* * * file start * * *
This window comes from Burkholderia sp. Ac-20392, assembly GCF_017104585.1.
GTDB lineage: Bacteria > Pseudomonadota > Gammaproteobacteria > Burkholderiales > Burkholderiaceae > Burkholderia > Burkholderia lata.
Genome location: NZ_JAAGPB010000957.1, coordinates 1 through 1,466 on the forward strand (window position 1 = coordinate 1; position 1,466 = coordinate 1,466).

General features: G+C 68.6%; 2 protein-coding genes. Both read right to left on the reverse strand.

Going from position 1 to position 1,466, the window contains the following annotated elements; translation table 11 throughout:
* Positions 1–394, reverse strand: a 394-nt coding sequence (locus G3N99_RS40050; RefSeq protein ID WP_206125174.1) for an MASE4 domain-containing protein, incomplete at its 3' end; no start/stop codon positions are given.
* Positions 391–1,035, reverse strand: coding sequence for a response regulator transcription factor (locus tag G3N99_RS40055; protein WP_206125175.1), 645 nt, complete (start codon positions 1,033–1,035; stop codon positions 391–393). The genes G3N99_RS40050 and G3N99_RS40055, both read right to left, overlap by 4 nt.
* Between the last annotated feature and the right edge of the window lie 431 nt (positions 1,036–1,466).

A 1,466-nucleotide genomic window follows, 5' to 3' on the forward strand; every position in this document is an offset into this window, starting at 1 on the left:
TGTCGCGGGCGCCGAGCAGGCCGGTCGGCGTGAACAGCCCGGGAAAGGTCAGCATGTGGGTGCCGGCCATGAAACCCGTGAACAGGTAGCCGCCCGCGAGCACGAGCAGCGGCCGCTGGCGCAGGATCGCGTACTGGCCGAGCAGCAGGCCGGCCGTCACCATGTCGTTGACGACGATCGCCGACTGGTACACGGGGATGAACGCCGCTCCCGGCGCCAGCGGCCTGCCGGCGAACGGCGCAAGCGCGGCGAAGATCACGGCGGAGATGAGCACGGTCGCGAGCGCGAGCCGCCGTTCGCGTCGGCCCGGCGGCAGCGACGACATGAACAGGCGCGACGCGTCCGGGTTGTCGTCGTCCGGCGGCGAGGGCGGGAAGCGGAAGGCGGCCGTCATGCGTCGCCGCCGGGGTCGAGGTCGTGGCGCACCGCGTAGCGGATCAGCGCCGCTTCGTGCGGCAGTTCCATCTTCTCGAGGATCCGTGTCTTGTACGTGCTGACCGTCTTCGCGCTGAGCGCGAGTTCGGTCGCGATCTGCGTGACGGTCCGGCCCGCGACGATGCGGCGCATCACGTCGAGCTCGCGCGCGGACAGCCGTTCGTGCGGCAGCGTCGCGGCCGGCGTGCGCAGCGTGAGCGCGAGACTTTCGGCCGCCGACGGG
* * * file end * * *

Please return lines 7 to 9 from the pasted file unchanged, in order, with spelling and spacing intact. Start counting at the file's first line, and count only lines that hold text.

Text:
* Positions 391–1,035, reverse strand: coding sequence for a response regulator transcription factor (locus tag G3N99_RS40055; protein WP_206125175.1), 645 nt, complete (start codon positions 1,033–1,035; stop codon positions 391–393). The genes G3N99_RS40050 and G3N99_RS40055, both read right to left, overlap by 4 nt.
* Between the last annotated feature and the right edge of the window lie 431 nt (positions 1,036–1,466).

A 1,466-nucleotide genomic window follows, 5' to 3' on the forward strand; every position in this document is an offset into this window, starting at 1 on the left: